The researcher identified over 75000 data points of his phone being tracked.
Most of us already know that our smartphones are being tracked constantly through either telecommunication service providers, tech giants like Google, or the various apps that we use.
One researcher decided to see where the information or data was collected similar to when a student traced his phone’s thief.
Detailing his narrative in a blog post, Martin Gundersen starts by requesting information about all the data held on him from a company named Venntel that had been known to provide the U.S Government, more specifically the U.S. Immigration and Customs Enforcement (ICE) with similar information in the past.
He did so under the rights granted to him under the GDPR act as a Norweigian citizen. The results were alarming.
After a few inquiries about the recent addresses Martin had visited, verifying his provided advertising ID and giving his current addresses, they sent him an email 1 month later.
The email contained information about his whereabouts since February 15 with 75,406 occurrences with every movement of him being tracked as shown in the data collection points illustrated below:
However, no names or contact information such as phone numbers were found in the data but still, the researcher believes the data is not anonymizing. Explaining further details, the researcher writes in his blog post that,
Simple searches in Google and the white pages would show there was a Martin Gundersen living in Sorgenfrigata in Oslo and working at NRK Marienlyst.
Over this, a question arose of how a U.S company could have access to his data? No app installed on his phone belonged to Venntel so how? Explaining this journey, Martin states,
A new round of access requests uncovered that some of the location data that ended up at Venntel originated from a Slovak app developer called Sygic, which have a portfolio of 70 different apps.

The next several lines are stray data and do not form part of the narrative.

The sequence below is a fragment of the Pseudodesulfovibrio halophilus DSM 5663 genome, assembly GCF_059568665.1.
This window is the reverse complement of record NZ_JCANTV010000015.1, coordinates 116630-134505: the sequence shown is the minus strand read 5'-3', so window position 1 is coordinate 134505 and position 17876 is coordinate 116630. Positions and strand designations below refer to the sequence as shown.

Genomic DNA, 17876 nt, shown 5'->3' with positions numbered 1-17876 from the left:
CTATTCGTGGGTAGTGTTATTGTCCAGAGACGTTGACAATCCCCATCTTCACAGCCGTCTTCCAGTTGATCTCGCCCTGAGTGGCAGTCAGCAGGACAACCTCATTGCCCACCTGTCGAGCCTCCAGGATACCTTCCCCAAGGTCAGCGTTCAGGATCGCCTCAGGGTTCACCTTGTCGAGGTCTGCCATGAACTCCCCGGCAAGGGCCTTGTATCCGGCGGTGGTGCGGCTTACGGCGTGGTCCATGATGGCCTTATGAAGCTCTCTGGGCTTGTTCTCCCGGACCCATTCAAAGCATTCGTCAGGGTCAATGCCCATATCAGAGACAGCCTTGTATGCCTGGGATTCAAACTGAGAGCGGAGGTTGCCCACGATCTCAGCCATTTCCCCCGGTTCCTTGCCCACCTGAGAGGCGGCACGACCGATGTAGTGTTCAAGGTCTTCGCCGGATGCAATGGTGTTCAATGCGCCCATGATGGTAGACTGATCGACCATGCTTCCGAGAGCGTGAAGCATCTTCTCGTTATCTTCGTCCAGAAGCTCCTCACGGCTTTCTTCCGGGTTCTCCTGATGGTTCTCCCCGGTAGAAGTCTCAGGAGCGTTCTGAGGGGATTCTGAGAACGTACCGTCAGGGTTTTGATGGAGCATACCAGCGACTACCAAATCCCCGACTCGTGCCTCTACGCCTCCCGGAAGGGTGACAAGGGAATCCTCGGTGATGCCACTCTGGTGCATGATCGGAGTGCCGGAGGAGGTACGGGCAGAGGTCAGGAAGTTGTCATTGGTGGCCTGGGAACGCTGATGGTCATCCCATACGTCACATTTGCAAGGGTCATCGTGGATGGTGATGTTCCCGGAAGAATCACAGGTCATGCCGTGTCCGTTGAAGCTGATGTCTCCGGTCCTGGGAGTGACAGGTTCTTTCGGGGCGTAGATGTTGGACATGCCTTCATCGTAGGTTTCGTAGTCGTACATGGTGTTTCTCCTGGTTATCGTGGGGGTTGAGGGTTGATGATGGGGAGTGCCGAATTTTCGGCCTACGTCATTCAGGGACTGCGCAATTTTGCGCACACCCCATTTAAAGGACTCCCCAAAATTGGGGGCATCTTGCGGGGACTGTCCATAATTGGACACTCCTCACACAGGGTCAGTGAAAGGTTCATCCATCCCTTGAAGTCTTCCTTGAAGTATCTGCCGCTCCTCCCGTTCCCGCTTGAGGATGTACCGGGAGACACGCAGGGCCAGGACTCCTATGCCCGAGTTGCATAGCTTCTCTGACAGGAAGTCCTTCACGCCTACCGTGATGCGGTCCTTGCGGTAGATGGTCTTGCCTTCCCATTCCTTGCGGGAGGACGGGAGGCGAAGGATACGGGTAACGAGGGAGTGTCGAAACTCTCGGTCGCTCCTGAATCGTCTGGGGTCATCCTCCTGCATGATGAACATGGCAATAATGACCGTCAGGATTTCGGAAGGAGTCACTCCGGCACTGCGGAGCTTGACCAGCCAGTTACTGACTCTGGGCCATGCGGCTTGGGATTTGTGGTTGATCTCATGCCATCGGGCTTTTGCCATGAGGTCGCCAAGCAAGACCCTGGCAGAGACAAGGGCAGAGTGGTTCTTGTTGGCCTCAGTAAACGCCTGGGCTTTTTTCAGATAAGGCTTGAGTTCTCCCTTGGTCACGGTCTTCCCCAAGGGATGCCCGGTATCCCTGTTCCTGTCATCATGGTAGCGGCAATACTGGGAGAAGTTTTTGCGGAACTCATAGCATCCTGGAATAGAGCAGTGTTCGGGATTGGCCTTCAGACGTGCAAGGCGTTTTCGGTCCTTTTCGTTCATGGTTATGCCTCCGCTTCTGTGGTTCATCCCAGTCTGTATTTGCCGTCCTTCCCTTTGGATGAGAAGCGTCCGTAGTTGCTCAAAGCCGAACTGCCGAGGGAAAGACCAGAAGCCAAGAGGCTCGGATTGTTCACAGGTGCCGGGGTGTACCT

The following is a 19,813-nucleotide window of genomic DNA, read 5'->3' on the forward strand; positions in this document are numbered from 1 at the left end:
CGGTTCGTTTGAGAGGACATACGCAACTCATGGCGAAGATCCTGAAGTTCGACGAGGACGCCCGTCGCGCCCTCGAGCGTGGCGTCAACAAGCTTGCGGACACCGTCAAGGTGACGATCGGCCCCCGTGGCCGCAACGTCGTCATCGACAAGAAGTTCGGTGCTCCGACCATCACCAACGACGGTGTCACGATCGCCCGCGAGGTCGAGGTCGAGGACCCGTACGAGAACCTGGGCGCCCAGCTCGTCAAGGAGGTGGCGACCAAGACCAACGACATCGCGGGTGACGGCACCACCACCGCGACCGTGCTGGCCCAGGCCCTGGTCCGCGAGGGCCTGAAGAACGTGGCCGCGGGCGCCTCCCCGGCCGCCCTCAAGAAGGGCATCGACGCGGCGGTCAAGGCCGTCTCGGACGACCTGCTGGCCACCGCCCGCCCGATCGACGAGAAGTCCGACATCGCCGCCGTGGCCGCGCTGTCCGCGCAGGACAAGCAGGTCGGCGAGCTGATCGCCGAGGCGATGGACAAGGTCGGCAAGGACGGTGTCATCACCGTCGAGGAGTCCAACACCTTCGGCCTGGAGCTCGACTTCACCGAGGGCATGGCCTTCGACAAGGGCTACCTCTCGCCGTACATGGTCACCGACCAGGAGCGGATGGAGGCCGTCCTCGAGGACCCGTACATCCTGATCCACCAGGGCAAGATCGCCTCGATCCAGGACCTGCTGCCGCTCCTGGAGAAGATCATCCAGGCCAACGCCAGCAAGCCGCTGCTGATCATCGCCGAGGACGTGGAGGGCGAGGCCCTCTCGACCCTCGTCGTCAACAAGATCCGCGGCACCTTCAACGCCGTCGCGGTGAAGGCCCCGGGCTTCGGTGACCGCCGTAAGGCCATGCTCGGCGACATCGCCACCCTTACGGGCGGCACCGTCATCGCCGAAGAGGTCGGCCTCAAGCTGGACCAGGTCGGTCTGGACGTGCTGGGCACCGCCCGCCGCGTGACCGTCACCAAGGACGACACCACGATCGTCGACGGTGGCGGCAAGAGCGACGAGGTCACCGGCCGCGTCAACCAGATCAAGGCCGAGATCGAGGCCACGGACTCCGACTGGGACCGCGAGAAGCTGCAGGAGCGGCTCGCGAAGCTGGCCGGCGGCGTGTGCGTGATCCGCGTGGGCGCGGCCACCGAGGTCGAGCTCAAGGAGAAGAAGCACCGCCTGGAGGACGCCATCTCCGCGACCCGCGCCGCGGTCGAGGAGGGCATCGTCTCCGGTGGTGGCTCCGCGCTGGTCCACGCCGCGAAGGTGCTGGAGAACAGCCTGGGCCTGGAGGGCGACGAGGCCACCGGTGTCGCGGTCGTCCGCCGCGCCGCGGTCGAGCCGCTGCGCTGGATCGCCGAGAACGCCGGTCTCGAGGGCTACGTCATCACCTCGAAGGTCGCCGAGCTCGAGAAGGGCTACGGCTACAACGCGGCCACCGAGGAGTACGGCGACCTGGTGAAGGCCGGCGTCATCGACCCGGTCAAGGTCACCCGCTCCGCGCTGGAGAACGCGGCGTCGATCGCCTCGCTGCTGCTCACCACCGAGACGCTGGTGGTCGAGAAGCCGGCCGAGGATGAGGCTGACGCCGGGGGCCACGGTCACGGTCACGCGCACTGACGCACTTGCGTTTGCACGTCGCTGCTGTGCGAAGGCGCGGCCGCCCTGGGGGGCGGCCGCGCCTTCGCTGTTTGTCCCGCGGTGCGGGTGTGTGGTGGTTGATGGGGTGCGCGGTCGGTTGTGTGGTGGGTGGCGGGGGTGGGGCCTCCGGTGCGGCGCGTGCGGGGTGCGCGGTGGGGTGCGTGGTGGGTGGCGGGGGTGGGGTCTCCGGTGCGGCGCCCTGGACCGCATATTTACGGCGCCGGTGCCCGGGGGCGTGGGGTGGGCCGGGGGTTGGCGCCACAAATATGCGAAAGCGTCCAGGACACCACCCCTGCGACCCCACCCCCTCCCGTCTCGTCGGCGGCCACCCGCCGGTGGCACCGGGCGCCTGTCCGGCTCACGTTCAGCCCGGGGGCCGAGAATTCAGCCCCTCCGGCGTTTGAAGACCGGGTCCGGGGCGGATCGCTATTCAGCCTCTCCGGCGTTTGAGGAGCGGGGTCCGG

On 15 February, I installed two navigation apps from Sygic. Both asked me to consent to some terms for personalising my advertising experience.
Those 2 apps as shown in the flow-chart above then sent the data to Gravy Analytics which is the parent company of Venntel which although would technically result in violating the user-consent form that Sygic’s apps ask users to accept.
This is because Gravy states that it could use the data for sharing it with customers and even indirectly government agencies for different purposes which goes contrary to what Sygic made Martin agree to in the first place:
I have consulted with three lawyers, Malgorzata Agnieszka Cyndecka, Lee Bygrave, and Arve Føyen, who are all privacy specialists. They believed the fact that my personal information could be used for other purposes than I had agreed to was an apparent violation of the GDPR.
To conclude, there’s plenty more to what Martin discovered including another app tracking him serving as additional examples. Regardless, this proves to us that companies are still breaching GDPR but in ways that make it hard to identify them, particularly due to the complex flow of data.
Furthermore, data protection authorities also need to start imposing hefty fines which act as a deterrent and this will happen by closing in on all those who believe they may not be “checked” in the vast ocean of apps that exist out there.